Saquon Barkley is an absolute beast, as the second-year running back continues to light up the NFL with his absurd combination of power, speed and agility. And while the 2018 No. 2 overall pick was forced to miss some games this year due to a high ankle injury, he, miraculously, bounced back faster than a normal human being should, proving that he’s inhuman in all ways possible.
Given his injury, though, many are wondering if it’s time for Saquon Barkley to scale it back a little bit this year, or, worse, even just take the season to get himself healthy. That seems absurd to suggest, but with the New York Giants struggling again — and starting a rookie quarterback who’s still learning the league — nobody would blame the team for protecting the future of the franchise by playing him less. While load management is a hot topic in the NBA right now, Barkley himself has no interest in such a plan, as he squashed the idea when asked about it.
That’s sort of the approach one would expect Saquon Barkley to take. After all, he’s a pro football player, so it’s natural that, you know, he wants to be out on the gridiron playing the game he loves. Sure, it might mean more hits that will take its toll throughout the course of his career, but the guy doesn’t care, he’s playing regardless of what his team’s record is, following a similar stance as the great Michael Jordan in the NBA.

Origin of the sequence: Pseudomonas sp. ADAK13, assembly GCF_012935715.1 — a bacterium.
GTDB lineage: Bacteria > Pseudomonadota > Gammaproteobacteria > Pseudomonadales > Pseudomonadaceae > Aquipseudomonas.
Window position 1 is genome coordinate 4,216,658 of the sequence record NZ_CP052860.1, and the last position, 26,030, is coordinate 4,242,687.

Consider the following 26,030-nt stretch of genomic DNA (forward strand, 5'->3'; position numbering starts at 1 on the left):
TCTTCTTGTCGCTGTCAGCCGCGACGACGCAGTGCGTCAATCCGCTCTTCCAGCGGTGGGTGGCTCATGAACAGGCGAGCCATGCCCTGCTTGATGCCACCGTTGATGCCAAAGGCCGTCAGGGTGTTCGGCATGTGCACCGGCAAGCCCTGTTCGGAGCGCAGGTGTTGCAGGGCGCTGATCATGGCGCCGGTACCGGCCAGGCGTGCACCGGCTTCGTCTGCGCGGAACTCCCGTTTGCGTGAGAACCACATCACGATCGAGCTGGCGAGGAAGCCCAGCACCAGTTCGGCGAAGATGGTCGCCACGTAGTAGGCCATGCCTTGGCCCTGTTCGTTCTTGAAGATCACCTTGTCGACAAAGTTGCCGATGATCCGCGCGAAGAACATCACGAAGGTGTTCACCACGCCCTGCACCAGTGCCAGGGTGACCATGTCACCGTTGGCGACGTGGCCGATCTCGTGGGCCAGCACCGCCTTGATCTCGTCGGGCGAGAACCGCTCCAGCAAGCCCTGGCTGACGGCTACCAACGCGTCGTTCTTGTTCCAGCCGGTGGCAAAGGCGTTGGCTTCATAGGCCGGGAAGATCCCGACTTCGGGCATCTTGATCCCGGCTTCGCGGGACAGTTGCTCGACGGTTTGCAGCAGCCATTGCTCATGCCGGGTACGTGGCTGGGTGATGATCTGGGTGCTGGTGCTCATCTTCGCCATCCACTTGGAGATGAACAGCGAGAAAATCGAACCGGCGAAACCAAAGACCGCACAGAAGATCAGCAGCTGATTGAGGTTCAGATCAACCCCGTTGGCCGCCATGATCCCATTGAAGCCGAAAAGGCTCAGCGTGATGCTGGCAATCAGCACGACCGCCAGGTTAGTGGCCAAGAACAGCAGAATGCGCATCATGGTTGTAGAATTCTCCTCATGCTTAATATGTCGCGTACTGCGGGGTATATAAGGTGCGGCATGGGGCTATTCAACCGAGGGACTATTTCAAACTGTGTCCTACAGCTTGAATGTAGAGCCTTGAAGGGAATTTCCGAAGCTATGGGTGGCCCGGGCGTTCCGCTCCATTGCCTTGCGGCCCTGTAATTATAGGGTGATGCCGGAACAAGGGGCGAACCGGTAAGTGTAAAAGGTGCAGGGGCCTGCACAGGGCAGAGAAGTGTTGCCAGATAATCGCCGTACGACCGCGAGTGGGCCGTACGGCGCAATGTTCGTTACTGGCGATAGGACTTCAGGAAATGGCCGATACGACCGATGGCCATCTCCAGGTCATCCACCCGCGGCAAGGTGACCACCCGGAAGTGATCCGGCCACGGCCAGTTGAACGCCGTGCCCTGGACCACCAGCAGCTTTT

The original idea of scaling things back for Barkley was brought up by NJ Advance Media‘s Matt Lombardo, who wondered whether Barkley’s ankle remained a problem, leading to the whole load management conversation. Here’s what Lombardo mentioned the other day.
Per Bleacher Report:
“The explosiveness, elusiveness and dramatic stop, start and cutback ability that makes Barkley a threat to score whenever he touches the football has been replaced by hesitancy.
“There’s a chance that a week away from football during the bye week will give Barkley time to recuperate. That is, unless his right ankle is more injured than anyone is letting on.”
Lombardo concluded the Giants’ best move would be to sit Barkley to preserve his health.
In theory, Lombardo’s suggestion makes sense. But, again, Saquon Barkley isn’t one to sit out and miss games if he’s capable of playing. So to think that he’ll change that mindset now — especially after working his ass off to rehab the initial ankle injury to return to the field — is absurd to think about. Regardless of what the Giants, or anyone else, might want the running back to do, Barkley will stay in the lineup until he’s dragged off the field; which is a good sign for all fantasy football owners with Barkley on their roster.